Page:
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Ranching and Ranchette Economics
Precipitation acts as a linchpin in the success of ranches and ranchettes—small ranches operated for recreation instead of profit—in the arid Southwest. Ranchettes constitute a major land use in much of the rural Southwest. Precipitation nourishes the growth of the much needed vegetation for livestock consumption; however, climate variability affects the amount and frequency of precipitation. This research focused on ranches and ranchettes in order to provide an economic framework for the understanding of how climate variability information influenced ranching decisions such as stocking and culling rates. Modeling work for the ranch operations was based on the theoretical structure behind the Calfweight Web project, a web-based GIS product that assists ranchers in analyzing profitability tradeoffs, such as deciding how long to wait before they sell their calves. Work with ranchettes focused on the quantification of the value of climate forecasts to this sector.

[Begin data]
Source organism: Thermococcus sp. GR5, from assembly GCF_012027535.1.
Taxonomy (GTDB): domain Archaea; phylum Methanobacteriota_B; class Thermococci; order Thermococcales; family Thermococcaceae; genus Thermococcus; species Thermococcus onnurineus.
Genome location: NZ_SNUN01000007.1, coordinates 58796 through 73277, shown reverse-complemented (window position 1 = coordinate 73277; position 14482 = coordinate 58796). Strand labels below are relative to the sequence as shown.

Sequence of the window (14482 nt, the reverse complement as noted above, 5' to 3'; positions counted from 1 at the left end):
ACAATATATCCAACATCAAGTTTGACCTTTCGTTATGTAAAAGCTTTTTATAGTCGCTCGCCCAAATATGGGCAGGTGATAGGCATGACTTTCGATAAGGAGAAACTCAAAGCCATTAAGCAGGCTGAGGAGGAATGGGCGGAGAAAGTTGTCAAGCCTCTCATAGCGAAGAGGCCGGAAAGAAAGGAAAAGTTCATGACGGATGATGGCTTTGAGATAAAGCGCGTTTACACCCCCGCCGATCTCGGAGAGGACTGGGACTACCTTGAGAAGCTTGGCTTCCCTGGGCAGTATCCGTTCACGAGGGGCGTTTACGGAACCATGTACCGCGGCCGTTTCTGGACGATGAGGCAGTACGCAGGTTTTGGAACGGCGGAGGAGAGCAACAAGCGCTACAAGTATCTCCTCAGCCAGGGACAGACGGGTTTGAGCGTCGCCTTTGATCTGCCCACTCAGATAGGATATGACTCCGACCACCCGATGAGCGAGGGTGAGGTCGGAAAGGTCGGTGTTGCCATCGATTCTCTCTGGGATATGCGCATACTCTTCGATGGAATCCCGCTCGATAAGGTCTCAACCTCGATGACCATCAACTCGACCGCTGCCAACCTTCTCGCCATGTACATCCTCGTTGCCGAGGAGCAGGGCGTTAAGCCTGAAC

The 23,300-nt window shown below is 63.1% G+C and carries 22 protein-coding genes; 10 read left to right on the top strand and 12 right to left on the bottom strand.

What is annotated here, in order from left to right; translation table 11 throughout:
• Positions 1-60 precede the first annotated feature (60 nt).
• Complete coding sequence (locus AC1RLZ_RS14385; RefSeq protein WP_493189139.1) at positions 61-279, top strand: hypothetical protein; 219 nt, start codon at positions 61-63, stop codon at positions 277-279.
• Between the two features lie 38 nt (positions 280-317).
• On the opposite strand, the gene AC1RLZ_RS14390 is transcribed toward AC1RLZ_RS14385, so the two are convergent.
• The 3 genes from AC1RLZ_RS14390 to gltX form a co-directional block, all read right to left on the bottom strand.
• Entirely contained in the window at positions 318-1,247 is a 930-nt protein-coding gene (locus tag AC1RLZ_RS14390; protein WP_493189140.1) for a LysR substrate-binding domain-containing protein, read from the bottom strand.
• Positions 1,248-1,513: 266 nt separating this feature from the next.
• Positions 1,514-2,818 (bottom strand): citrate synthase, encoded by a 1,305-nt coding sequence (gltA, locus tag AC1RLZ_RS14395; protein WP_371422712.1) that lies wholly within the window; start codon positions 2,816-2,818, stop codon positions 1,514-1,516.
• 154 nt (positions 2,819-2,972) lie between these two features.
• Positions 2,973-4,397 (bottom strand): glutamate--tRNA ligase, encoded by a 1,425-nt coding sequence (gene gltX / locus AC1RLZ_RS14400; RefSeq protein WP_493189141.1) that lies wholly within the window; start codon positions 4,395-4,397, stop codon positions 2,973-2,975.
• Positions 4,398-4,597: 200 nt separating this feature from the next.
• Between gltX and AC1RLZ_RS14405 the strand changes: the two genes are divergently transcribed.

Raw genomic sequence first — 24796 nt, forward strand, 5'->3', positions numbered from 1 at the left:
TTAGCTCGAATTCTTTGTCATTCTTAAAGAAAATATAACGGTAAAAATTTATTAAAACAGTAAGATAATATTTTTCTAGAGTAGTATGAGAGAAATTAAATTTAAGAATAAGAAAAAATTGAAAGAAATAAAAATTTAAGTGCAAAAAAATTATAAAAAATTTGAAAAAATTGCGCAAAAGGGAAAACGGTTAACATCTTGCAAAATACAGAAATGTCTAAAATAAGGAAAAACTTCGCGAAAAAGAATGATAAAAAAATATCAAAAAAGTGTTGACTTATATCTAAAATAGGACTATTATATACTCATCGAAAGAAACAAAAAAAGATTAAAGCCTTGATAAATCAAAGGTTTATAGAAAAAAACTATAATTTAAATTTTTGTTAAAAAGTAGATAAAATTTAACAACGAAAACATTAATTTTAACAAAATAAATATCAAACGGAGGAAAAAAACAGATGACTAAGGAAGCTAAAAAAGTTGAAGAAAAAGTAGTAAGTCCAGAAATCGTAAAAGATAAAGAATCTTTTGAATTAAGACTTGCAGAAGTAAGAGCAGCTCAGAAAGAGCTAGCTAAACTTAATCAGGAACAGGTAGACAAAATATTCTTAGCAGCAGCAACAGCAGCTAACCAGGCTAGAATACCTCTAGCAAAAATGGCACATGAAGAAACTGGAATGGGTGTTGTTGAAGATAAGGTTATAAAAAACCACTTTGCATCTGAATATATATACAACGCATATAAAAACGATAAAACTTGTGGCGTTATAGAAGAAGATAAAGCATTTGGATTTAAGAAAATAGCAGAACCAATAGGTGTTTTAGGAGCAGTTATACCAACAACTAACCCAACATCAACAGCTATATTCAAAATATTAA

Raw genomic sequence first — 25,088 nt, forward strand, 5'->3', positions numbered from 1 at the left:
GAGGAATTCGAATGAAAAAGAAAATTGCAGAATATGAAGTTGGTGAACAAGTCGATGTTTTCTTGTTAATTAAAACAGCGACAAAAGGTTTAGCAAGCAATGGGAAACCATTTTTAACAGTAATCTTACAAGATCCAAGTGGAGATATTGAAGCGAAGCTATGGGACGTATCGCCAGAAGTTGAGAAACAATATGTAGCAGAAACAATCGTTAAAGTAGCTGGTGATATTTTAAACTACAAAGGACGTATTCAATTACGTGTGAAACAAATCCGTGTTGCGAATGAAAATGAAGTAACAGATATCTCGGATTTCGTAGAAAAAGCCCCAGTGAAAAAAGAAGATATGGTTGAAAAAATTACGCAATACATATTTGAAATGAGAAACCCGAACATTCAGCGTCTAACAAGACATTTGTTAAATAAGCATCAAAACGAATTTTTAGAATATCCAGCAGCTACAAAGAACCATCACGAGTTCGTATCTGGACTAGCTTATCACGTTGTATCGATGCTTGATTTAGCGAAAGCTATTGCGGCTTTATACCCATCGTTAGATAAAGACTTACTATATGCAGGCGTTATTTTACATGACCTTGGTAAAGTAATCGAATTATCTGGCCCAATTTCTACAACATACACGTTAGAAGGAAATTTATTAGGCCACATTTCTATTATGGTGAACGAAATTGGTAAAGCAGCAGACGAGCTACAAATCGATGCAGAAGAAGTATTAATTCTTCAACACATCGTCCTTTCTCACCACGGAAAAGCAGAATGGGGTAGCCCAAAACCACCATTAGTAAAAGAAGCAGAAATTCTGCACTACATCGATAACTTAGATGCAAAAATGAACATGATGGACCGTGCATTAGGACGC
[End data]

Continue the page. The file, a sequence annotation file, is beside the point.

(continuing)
This project provided insight into the ways that climate factors and climate information could enhance renewable natural resource management and ranch profitability. The goals were to develop a stylized economic model that incorporated economic theory and climate forecast information and to investigate the profit and natural resource implications of different types of climate forecast information.
The main research question for the ranch modeling exercise was this: If ENSO forecasts were the only information available to a rancher, could this information improve management strategies and ultimately promote ranching profitability and viability when the distribution of each ENSO state is known?